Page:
This spot, - the stigmatic surface, - is the goal of the microspores. It is very various in its appearance in different flowers. Sometimes it is a little knob, sometimes a small point, sometimes, as in this crocus, it spreads into many rays like a star. In many flowers it is covered with short hairs, or with minute knobs, among which pollen-grains may be caught and held fast. In the orchids it is just a little surface of bare tissue. But, whatever is its outward semblance, Nature has prepared it to receive pollen by moistening it with a sugary fluid, so that any grains which touch it may adhere, and may germinate upon it.
Directly a speck of the life-giving dust settles down on the stigmatic surface it begins to do its appointed work there. In most instances the thin inner coat of the little bag swells up at one place into a hump, which thrusts itself through one of the holes in the outer case, or pushes off one of the lids, or, it may be, forces its way outward through a thin spot (Fig. 3b). The hump grows bigger, becoming a sac, and, at last, a tube, which, in some flowers, attains a length of several inches. This tube grows downward into the substance of the pistil, much as a strong rootlet burrows into rich light soil.
All is ready for its reception. The part of the pistil which it must penetrate is never filled with anything more substantial than a loose mass of large cells, called "conducting tissue," and, in some few species of blossom, it is empty. So in due time the end of the pollen-tube reaches one of the baby seeds in the pistil's base, and enters it by a minute orifice in the seed-coat.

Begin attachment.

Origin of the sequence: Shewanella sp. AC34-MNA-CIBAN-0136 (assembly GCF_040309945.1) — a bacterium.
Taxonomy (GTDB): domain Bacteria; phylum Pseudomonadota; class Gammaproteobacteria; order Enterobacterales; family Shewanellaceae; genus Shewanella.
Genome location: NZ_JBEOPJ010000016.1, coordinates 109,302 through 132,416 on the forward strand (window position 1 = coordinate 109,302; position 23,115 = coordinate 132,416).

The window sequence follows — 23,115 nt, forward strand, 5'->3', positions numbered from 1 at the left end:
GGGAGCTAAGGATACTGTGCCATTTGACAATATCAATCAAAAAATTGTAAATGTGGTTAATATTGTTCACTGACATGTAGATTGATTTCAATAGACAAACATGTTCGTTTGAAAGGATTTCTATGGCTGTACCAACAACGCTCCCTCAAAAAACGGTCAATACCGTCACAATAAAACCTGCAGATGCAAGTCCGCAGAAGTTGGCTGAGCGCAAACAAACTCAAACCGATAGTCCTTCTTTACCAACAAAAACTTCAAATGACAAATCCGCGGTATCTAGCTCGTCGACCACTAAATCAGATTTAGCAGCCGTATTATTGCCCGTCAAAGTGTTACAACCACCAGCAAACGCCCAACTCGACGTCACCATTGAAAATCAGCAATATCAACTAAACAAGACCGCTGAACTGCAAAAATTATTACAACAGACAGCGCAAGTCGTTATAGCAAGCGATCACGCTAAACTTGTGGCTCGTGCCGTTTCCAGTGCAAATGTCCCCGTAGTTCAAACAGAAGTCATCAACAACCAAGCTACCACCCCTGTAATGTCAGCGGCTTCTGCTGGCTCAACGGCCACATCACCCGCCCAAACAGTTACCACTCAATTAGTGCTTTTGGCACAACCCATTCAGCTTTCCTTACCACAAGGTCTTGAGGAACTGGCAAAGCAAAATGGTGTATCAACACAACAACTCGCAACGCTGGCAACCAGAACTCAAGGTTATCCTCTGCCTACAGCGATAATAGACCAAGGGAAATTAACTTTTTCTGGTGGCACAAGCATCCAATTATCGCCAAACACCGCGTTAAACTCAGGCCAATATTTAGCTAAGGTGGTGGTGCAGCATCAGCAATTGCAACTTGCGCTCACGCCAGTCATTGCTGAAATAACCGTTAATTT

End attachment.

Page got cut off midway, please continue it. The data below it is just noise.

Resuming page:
Fig. 3b. - Pollen-grains of the European hazel or filbert (Corylus Avellana) putting forth their pollen-tubes.
Inside the baby seed is another little globe or sac filled with colorless jelly - the "macrospore" or embryo-sac. The pollen-tube pushes its way downward till it touches and pierces this little globe. Then part of the drop of jelly which has filled the pollen-grain or microspore enters the macrospore and fuses with its jelly, and when this union takes place the purpose for which the blossom blew has been achieved. From the fusion of microspore and macrospore comes life, or rather the possibility of life, for from their united substance Nature begins to mould and build a tiny plant within the young seed.
The time which elapses between the first touch of the microspore upon the stigmatic surface and the quickening of the seed that is to be, varies greatly in flowers of different species. The pollen-tube of the crocus takes from one to three days in finding its way to the macrospore. But this is not because the crocus pistil is long, for in the great night-blooming cereus, which has a pistil nine inches in length, the pollen-tube penetrates to the macrospore in a few hours, while in some flowers, as in certain varieties of orchid, weeks elapse while the tube is descending a very short distance.
Each macrospore can be vitalized by the contents of one single tube, so but one microspore is necessary to the development of a seed.